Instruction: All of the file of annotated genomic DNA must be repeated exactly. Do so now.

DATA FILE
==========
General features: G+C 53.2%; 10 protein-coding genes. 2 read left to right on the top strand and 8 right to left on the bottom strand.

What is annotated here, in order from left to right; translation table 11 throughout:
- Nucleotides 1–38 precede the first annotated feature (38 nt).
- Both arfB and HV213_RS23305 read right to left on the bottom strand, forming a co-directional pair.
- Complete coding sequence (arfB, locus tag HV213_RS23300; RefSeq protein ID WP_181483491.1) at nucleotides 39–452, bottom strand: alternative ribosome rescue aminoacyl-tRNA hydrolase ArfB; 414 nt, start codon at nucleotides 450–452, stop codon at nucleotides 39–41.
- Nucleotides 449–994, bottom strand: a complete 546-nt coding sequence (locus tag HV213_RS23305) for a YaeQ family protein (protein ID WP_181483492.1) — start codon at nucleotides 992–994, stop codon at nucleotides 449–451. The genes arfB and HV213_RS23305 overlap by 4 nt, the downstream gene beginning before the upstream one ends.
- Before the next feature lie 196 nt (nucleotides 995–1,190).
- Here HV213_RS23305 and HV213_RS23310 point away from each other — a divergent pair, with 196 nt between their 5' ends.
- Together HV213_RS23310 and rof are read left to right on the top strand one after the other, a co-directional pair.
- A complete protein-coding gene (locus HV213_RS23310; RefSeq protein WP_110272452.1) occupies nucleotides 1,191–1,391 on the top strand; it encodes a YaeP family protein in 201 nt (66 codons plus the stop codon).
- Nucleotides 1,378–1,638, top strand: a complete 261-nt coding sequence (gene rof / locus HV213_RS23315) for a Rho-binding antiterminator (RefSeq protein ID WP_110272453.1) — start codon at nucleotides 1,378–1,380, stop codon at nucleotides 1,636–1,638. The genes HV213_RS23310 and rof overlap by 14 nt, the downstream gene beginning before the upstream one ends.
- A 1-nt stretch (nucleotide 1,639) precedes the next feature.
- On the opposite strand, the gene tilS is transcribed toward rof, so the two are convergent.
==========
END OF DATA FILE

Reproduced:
General features: G+C 53.2%; 10 protein-coding genes. 2 read left to right on the top strand and 8 right to left on the bottom strand.

What is annotated here, in order from left to right; translation table 11 throughout:
- Nucleotides 1–38 precede the first annotated feature (38 nt).
- Both arfB and HV213_RS23305 read right to left on the bottom strand, forming a co-directional pair.
- Complete coding sequence (arfB, locus tag HV213_RS23300; RefSeq protein ID WP_181483491.1) at nucleotides 39–452, bottom strand: alternative ribosome rescue aminoacyl-tRNA hydrolase ArfB; 414 nt, start codon at nucleotides 450–452, stop codon at nucleotides 39–41.
- Nucleotides 449–994, bottom strand: a complete 546-nt coding sequence (locus tag HV213_RS23305) for a YaeQ family protein (protein ID WP_181483492.1) — start codon at nucleotides 992–994, stop codon at nucleotides 449–451. The genes arfB and HV213_RS23305 overlap by 4 nt, the downstream gene beginning before the upstream one ends.
- Before the next feature lie 196 nt (nucleotides 995–1,190).
- Here HV213_RS23305 and HV213_RS23310 point away from each other — a divergent pair, with 196 nt between their 5' ends.
- Together HV213_RS23310 and rof are read left to right on the top strand one after the other, a co-directional pair.
- A complete protein-coding gene (locus HV213_RS23310; RefSeq protein WP_110272452.1) occupies nucleotides 1,191–1,391 on the top strand; it encodes a YaeP family protein in 201 nt (66 codons plus the stop codon).
- Nucleotides 1,378–1,638, top strand: a complete 261-nt coding sequence (gene rof / locus HV213_RS23315) for a Rho-binding antiterminator (RefSeq protein ID WP_110272453.1) — start codon at nucleotides 1,378–1,380, stop codon at nucleotides 1,636–1,638. The genes HV213_RS23310 and rof overlap by 14 nt, the downstream gene beginning before the upstream one ends.
- A 1-nt stretch (nucleotide 1,639) precedes the next feature.
- On the opposite strand, the gene tilS is transcribed toward rof, so the two are convergent.